“Megan has a wonderful skill set of communicating with her patients. She is calm and patient but sets clear appropriate boundaries with patients. She is a nurse that nurses should strive to be. She is a huge asset to our organization. There are many events that would warrant her the recognition of this award but most recently she had an encounter with a patient’s family at the end stages of her life. The outcome for the family was loss and grief but Megan did an amazing job making that complicated process to get Hospice into the home less stressful for the family. This care she gives patients resembles that on a daily basis and she deserves to be recognized for her continued amazing care for her patients.” 

For receiving the DAISY Award – which is an international award backed by The DAISY Foundation – Gould was presented with a certificate commending her as an extraordinary nurse, a DAISY Award pin, and a symbolic sculpture called “A Healer’s Touch,” which is hand-carved by artists of the Shona Tribe in Zimbabwe. A larger version of this sculpture has also been installed in the Healing Gardens at Samaritan Medical Center in honor of all DAISY and BEE Award winners to come. It was purchased using funds donated by the Samaritan Auxiliary.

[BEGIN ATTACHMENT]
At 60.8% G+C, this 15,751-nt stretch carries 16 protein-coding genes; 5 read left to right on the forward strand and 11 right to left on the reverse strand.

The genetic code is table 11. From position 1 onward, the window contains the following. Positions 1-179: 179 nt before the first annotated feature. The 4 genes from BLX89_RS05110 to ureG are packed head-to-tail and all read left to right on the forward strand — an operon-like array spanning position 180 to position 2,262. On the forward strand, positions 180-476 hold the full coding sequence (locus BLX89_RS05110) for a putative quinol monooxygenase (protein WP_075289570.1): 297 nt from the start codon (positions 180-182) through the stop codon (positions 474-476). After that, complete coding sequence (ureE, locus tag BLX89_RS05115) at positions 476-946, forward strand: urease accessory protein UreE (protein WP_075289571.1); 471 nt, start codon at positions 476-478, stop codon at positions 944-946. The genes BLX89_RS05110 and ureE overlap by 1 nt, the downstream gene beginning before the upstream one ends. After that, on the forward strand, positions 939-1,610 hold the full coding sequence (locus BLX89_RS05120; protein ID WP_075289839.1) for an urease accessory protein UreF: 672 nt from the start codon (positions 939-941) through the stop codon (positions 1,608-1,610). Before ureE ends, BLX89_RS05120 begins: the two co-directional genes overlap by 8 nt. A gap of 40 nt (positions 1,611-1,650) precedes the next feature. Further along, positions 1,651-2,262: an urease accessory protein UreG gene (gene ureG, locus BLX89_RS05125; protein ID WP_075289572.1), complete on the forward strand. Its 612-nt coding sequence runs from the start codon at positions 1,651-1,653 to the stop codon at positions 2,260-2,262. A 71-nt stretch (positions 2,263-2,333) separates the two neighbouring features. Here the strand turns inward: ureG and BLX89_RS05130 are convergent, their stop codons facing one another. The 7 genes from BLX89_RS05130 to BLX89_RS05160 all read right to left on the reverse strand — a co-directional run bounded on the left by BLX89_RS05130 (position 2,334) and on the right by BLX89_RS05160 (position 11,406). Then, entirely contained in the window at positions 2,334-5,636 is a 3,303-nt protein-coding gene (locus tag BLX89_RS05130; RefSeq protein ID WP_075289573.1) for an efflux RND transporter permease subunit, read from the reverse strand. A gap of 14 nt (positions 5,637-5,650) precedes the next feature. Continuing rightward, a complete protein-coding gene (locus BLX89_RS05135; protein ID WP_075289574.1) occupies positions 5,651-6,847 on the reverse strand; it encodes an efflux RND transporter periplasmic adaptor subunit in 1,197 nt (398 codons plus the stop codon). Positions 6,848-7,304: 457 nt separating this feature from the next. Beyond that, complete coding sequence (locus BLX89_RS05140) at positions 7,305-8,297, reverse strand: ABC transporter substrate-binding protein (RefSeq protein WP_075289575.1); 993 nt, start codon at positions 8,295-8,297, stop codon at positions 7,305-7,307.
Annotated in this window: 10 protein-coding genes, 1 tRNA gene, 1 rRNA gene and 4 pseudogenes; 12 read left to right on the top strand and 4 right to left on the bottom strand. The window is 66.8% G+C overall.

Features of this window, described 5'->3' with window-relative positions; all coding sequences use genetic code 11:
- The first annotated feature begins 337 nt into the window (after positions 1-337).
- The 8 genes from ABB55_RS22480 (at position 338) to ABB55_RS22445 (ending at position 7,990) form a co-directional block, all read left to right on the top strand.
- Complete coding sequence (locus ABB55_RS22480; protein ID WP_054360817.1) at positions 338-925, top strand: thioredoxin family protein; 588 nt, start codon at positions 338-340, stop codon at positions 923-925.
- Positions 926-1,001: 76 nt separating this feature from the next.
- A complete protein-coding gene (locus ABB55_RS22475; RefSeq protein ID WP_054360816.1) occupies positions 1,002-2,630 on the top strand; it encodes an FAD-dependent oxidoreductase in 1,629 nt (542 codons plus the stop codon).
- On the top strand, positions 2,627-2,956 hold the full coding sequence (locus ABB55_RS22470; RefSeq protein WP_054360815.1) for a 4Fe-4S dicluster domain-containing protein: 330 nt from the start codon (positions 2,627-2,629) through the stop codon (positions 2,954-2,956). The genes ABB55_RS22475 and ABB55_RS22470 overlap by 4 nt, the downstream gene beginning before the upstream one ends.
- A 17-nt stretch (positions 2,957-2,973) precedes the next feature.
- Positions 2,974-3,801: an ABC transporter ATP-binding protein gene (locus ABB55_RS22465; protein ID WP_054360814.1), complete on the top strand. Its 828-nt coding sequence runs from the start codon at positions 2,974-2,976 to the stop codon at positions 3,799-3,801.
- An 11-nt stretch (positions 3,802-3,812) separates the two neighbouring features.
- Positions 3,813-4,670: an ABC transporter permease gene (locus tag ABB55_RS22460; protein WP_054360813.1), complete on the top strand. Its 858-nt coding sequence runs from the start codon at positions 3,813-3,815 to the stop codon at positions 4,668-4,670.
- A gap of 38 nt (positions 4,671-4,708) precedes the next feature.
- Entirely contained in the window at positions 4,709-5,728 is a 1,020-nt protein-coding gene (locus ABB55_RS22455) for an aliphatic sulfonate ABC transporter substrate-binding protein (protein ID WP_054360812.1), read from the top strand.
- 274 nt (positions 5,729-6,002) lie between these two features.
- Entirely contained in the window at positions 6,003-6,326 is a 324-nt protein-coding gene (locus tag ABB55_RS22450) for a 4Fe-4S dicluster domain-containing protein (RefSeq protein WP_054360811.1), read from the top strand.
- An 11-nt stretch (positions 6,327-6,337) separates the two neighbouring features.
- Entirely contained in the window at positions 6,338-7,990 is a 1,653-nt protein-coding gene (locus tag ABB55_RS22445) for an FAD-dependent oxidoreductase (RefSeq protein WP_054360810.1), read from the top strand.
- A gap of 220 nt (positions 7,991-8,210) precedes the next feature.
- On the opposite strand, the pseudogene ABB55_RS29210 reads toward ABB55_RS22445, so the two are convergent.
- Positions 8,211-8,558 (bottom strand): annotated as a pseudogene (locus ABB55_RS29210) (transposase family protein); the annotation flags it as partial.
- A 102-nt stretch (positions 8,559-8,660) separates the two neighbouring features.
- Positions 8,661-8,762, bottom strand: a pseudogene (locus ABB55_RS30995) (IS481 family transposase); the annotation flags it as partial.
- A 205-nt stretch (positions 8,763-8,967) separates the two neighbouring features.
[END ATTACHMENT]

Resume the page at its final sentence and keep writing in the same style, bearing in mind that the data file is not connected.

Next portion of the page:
Deline was nominated by Meghann Black, Registered Nurse at the Medical Center, with the following statement for nomination:  

“Mary goes above and beyond for her patients. She takes her time with each and every one of them to make sure they are cleaned from head to toe and walked multiple times per day.  Mary always volunteers to stay late on the days she works and almost always ends up working the next day. Mary is the epitome of how an aide should be and I do not think that she gets enough credit. Samaritan Medical Center is very lucky to have a hard dedicated worker like Mary.”

Deline was presented with a certificate, a BEE Award pin, and a gift bag with other tokens of gratitude.

Both awards will continue to be presented throughout the year, and nominations can be submitted by patients, families, or colleagues at any time. To make a nomination or to learn more about the Samaritan DAISY and BEE Awards, visit www.samaritanhealth.com/daisy-bee.

Megan Gould, licensed practical nurse, and Mary Deline, nursing assistant, were presented with certificates for Samaritan’s January 2024 DAISY and BEE Awards.

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About Samaritan Medical Center